|کد مقاله||کد نشریه||سال انتشار||مقاله انگلیسی||ترجمه فارسی||نسخه تمام متن|
|141324||162854||2016||8 صفحه PDF||سفارش دهید||دانلود رایگان|
• Overlooking the interdependency of activity type and accompaniment decisions misleads policies.
• Elasticities of independent model vary up to 24 times compared with the joint model.
• 1% increase in trip duration will escalate escorted healthcare trips by 0.16%.
• 1% increase in age of disabled persons leads to a decrease of 1.2% in unescorted work trips.
The activity and travel patterns of people with disabilities are generally distinct, as their activities are more dependent on others due to their special physical condition. This paper elaborates on the patterns of regular out-of-home activities (i.e. for different trip purposes) of disabled persons along with the way that they are accompanied to perform the activities. Household Travel Tracker Survey data collected by the Chicago Metropolitan Agency for Planning is used to develop new travel models. Two multinomial logit models are estimated to explore the influential variables and elaborate the consequences of ignoring their inter-dependency. From the influential parameters perspective, the modeling results indicate that people with limited mobility generate more healthcare trips than other disabled individuals. Elasticity results show that the chance of making a healthcare trip without any escort decreases around 0.8 percent as the age of people with disability increases by one percent. We also find that a one percent increase in trip duration increases escorted healthcare, non-escorted work, and non-escorted school trips by 0.16, 0.23, and 0.32 percent, respectively. From the modeling perspective, pursuant to the independent model, the probability of recreational trips reduces around 9 percent, if household car ownership increases from one to two. However, the joint model predicts a 2 percent increase in this situation for people with physical limitations. Therefore, neglecting the importance of the interaction of these decisions for persons with disabilities can manifest model specification error, leading to unrealistic policy assessments.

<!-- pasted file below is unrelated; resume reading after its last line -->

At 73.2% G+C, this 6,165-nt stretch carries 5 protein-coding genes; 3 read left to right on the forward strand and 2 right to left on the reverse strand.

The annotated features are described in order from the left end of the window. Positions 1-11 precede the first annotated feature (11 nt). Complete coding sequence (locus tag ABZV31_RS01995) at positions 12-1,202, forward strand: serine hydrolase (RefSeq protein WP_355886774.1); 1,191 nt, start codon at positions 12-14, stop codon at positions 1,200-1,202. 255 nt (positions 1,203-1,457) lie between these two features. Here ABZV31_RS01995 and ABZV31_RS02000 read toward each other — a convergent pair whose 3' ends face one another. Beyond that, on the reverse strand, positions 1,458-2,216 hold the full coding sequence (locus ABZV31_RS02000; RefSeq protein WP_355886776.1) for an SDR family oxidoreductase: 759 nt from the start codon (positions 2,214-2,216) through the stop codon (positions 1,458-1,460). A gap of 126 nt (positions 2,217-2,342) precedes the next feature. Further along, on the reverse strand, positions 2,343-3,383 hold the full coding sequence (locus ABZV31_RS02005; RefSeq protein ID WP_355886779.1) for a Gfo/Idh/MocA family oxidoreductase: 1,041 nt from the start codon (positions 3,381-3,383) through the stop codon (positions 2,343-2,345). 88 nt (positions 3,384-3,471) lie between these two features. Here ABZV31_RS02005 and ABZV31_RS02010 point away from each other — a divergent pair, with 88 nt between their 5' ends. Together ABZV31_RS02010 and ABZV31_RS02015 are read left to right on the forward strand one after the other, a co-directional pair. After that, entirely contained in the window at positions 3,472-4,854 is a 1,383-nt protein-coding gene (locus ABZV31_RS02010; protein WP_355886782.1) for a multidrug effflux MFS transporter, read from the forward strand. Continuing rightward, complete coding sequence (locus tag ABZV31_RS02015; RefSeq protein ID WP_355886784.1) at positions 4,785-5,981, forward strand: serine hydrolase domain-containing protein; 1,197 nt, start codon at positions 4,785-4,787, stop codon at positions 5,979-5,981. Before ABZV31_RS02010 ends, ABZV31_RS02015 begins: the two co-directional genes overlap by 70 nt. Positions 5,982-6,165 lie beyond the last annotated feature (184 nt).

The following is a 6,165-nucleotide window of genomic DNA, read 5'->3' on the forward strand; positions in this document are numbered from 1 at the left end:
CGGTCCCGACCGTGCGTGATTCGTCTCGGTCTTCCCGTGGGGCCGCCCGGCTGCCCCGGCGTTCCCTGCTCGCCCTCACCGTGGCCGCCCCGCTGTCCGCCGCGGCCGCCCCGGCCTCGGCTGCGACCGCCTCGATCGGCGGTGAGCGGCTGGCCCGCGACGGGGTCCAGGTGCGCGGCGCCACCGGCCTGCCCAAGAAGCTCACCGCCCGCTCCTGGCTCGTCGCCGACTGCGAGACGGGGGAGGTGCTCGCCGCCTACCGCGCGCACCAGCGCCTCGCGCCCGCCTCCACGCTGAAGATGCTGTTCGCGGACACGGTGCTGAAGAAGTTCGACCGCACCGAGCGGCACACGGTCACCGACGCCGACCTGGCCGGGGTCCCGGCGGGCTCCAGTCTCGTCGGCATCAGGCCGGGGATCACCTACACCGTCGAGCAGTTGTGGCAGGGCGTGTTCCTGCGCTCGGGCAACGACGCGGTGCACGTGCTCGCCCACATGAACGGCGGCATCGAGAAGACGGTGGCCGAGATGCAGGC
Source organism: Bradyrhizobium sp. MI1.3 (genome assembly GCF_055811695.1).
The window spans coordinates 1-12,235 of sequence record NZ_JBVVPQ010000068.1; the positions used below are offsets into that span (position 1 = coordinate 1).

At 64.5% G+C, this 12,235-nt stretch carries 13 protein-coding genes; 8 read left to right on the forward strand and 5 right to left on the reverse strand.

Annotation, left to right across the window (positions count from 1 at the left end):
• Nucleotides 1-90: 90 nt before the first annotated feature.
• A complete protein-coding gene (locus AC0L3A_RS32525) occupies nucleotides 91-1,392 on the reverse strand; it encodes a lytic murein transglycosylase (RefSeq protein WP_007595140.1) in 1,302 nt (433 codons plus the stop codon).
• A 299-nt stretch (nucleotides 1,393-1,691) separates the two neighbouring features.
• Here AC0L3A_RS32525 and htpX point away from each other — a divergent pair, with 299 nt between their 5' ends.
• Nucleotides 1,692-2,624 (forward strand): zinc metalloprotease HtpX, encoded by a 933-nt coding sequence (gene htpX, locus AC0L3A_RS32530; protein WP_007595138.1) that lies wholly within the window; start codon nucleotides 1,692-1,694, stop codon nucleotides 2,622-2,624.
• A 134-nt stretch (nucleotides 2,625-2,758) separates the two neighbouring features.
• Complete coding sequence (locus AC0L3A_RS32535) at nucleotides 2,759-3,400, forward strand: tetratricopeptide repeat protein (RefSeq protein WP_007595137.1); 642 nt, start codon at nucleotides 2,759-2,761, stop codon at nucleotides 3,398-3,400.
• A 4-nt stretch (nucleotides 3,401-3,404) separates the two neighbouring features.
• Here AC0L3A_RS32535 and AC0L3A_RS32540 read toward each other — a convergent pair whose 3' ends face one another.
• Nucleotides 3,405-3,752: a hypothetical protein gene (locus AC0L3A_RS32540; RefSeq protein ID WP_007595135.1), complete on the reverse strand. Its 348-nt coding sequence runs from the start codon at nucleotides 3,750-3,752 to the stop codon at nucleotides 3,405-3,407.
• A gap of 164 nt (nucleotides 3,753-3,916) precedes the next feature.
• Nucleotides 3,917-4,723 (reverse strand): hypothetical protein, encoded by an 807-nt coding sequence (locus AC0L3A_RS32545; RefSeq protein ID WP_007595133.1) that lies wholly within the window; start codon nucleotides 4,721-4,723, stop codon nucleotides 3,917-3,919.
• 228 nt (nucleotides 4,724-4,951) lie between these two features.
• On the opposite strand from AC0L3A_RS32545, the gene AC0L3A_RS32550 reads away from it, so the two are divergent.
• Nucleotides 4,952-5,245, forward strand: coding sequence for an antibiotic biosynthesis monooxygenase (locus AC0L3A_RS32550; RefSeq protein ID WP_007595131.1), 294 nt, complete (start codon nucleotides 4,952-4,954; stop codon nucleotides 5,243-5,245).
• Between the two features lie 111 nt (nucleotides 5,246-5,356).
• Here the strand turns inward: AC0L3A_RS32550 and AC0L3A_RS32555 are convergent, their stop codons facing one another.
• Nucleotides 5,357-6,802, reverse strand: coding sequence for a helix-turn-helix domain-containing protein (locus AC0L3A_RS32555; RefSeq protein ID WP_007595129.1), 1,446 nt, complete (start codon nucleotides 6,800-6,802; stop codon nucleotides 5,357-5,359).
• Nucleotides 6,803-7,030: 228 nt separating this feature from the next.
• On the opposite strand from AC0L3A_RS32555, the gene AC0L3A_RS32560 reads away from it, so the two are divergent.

Journal: Travel Behaviour and Society - Volume 3, January 2016, Pages 51–58